Special Lecture and Webinar Series on Nature, Development and Existence at the Department of Economics, University of North Bengal
The mission of the Department of Economics at the University of North Bengal, in the decade ahead, is to provide, through teaching, research and consultancy, a better understanding of the regional, national and global economic issues towards positive changes emancipating our thoughts on nature, development and existence.
The Department’s teaching mission is to focus on theoretical and quantitative techniques and train students in the collection and analysis of the data using their acquired skills. The Postgraduate Programme in Economics offers specialised optional courses, which allow students to pursue their studies in their area of interest. The specific components of the teaching mission include the following:
Prepare students to develop critical thinking to carry out investigation about various socio-economic issues objectively while bridging the gap between theory and practice.
Prepare students for pursuing research or careers that provide employment through entrepreneurship and innovative methods.
Prepare students to develop own thinking /opinion regarding current regional, national and global economic issues and policies.
Create awareness to become a rational and an enlightened citizen so that they can take the responsibility to spread the governments’ initiatives/schemes to the rural areas for the upliftment of the poor or vulnerable section of the society for inclusive growth.
Make students aware on global standard through lectures / special lectures /webinars by internationally renowned experts from across the globe.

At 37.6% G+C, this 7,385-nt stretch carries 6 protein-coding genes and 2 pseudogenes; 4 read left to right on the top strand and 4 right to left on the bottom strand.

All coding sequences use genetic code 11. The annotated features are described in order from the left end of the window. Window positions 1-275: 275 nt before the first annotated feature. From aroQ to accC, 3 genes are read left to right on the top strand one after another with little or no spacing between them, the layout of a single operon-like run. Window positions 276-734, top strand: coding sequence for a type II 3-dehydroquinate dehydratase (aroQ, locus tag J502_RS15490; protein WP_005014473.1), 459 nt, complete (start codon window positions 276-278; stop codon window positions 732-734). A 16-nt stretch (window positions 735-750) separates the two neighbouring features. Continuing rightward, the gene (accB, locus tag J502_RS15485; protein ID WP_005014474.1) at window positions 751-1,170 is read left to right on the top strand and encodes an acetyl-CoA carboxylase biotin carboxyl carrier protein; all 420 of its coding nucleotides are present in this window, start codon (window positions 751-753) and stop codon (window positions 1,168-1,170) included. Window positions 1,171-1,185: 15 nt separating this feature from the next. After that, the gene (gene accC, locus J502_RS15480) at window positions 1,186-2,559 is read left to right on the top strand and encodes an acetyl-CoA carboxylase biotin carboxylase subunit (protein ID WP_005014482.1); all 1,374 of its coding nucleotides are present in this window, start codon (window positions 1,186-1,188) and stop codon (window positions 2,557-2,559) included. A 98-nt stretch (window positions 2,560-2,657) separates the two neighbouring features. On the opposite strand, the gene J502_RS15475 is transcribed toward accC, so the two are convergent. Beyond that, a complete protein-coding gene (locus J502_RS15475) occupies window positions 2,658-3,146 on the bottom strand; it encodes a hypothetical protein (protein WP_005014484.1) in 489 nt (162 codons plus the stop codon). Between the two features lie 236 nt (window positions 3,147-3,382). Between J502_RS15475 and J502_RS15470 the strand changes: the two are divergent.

The Department’s research mission is to develop a holistic platform channelising our thoughts and adopt economic tools accordingly to address issues related to nature, development and existence from regional perspective as well as from wider angle. Since the establishment of the University of North Bengal in 1962, the Department of Economics has consistently undertaken policy-oriented research on several regional development issues pertaining to the North Bengal economy. Because of relative socioeconomic and industrial backwardness in the North Bengal districts, faculty and researchers at the Department have been directly involved in articulating and researching these regional issues, thus demonstrating their sensitivity towards socioeconomic deprivation within the region. In doing so, M. Phil. and Ph.D. research at the Department has frequently focused on the underlying agrarian situation and the special problems of the tea plantation sector, health and well-being, the regional patterns of development, inequality and socioeconomic problems among the various ethnic and linguistic groups, the development of social and physical infrastructure within the region and sustainability of current natural resource use across the Eastern Himalayas etc. with the ultimate aim of drawing regional and national policy-focus to these problems. The Department also addresses the problems of the neighbouring countries like Bangladesh, Bhutan and Nepal through doctoral research by the students and teachers from these countries. The Department is also open to collaborative research with other universities in India and abroad.
The Department further proposes to initiate student-exchange, over the next ten years, with major overseas universities, thereby strengthening our students’ knowledge base and broadening their international horizons.